I avoided this film for years even though I seek out movies that appear to have been created by people with "unstable" minds (Jodorowsky, Ken Russell, Lynch and Jess Franco). The problem was the box cover art. The cartoon of Susan Tyrrell is so lurid and 80's it was really off-putting. And the promise of "offensive" humor made it sound like a low-rent John Waters movie. I've gone beyond "it's fun to be shocked" movies and demand some quality.

How surprised I was when I finally gambled on this one! I had seen the last minutes on IFC or some cable station late one night while flipping channels. My first thoughts were probably like anyone's would be..."What. The. Hell?" There was "Tattoo" from "Fantasy Island," a bunch of tap-dancing bimbettes, dice, a French woman, a guy in drag, two bald-headed freaks in their jockstraps...and a guy in a gorilla suit (with a bra on, no less!) All jumping around singing, "The Forbidden Zone!" like they had drank about 6 quarts of caffeine! The image rivaled Fellini!

I finally rented the beautifully re-mastered DVD after still more concern about just what this movie WAS exactly. I was absolutely riveted for the entire running time. I can't think of a single movie in history like this one, and I've seen some real corkers! The opening musical number, using an old recording of the song "Some Of These Days" as a background track, is eye-poppingly brilliant. I still don't know how it was done, certainly not with the skills and technology of a low-budget filmmaker in 1980. But it speaks to me on an unconscious level, dark and brooding yet fanciful and jolly (the slick dancing butler who appears out of nowhere is one of the most delightfully ridiculous and satisfying surreal moments I've seen in years). I was very skeptical that the momentum and creativity could be sustained, and it never did reach that peak again (although the "Pico And Sepulveda," "Witche's Egg" and Alphabet numbers come close), but it couldn't have...I don't think it IS possible to sustain that level forever, it would drive the viewer away.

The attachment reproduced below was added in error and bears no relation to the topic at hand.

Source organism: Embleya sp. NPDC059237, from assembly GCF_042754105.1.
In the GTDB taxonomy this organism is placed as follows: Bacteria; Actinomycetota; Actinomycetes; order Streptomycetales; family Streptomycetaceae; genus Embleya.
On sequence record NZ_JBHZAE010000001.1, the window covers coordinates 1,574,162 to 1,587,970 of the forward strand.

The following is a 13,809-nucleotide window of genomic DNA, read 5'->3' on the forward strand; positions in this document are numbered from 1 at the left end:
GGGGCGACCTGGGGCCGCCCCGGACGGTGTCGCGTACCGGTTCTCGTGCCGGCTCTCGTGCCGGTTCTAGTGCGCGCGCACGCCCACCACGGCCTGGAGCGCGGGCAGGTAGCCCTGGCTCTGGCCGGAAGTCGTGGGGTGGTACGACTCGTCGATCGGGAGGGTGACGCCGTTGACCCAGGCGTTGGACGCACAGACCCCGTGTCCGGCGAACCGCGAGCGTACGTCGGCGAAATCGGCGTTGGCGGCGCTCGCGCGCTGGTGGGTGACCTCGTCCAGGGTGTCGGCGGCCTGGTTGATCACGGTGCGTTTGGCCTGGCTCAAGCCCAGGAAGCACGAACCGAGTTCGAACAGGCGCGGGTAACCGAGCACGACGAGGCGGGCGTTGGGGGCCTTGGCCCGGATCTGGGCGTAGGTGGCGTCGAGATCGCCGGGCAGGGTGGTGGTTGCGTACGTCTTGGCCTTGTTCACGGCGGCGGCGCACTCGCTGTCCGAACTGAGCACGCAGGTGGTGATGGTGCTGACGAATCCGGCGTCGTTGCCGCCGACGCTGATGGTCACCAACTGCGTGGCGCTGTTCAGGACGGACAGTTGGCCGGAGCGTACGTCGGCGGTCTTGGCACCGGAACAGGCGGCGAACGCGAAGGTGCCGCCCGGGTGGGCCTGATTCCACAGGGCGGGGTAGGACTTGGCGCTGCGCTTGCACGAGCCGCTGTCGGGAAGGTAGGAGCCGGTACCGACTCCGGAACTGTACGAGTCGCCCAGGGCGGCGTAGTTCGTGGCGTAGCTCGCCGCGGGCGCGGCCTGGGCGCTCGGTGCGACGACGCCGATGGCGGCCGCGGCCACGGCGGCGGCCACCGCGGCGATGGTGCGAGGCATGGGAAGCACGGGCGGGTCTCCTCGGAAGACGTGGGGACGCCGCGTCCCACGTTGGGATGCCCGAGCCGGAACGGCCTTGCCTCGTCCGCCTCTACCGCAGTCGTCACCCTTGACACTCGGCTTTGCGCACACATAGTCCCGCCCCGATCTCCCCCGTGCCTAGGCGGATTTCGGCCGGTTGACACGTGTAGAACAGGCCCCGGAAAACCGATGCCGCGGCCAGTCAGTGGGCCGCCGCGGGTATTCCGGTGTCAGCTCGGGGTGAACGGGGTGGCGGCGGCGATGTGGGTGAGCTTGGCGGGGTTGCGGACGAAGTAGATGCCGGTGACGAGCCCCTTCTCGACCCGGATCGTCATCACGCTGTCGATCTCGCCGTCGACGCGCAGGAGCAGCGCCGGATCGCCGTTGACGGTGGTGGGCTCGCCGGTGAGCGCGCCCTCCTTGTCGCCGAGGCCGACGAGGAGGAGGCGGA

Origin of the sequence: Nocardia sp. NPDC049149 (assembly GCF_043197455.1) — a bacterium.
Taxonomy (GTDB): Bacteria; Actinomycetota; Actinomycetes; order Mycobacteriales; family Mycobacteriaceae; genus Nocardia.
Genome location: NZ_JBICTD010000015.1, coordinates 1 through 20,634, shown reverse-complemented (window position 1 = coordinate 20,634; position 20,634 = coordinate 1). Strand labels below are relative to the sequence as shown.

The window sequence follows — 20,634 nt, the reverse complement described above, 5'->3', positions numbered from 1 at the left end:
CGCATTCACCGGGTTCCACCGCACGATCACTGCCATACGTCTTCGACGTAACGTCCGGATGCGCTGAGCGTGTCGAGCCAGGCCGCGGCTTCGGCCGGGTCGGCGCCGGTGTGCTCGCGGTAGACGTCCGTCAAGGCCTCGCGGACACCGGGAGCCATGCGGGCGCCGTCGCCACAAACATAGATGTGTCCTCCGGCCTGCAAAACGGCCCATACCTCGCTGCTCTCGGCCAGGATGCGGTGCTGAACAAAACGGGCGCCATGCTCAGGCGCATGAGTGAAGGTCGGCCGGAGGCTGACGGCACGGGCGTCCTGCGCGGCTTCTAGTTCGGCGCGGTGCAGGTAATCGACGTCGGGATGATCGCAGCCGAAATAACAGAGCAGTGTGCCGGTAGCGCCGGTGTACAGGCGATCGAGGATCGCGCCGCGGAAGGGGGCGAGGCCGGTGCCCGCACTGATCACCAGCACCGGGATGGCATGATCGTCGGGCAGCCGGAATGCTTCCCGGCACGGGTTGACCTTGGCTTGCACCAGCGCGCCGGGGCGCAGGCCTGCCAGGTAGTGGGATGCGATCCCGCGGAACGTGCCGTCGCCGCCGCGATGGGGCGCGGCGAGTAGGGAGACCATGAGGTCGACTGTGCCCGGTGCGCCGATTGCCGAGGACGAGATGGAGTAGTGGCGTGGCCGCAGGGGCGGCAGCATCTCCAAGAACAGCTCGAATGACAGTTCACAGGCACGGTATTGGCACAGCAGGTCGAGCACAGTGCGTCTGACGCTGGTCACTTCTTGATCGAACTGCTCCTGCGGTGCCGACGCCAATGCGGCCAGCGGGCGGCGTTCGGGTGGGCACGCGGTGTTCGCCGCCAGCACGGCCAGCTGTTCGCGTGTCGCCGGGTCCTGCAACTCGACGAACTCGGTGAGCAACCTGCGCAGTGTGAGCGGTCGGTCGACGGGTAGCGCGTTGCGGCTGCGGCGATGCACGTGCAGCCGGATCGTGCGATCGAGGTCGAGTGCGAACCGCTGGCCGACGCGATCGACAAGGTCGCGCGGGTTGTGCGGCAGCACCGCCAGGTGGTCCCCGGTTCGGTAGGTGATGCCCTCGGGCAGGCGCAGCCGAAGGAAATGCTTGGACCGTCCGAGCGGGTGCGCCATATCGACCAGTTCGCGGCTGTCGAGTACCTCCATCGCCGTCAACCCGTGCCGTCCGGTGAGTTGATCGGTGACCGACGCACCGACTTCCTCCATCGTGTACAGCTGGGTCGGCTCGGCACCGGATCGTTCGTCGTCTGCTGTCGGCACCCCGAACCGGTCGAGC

The plot, involving a family discovering a door that leads to the 6th dimension where a queen and king (the unbelievably game Ms. Tyrrell who deserves an award of some kind for her brave and perfect-pitch performance, and the charming Herve, who she was apparently dating at the time?), is absolutely superfluous, merely an excuse for the music and visuals, and I'd have it no other way personally. It's like "Alice In Wonderland." Any adaption that tries to assign a "story" to the proceedings has missed the point entirely; like a dream, there is an internal logic...but the rules and boundaries of reality are not welcome!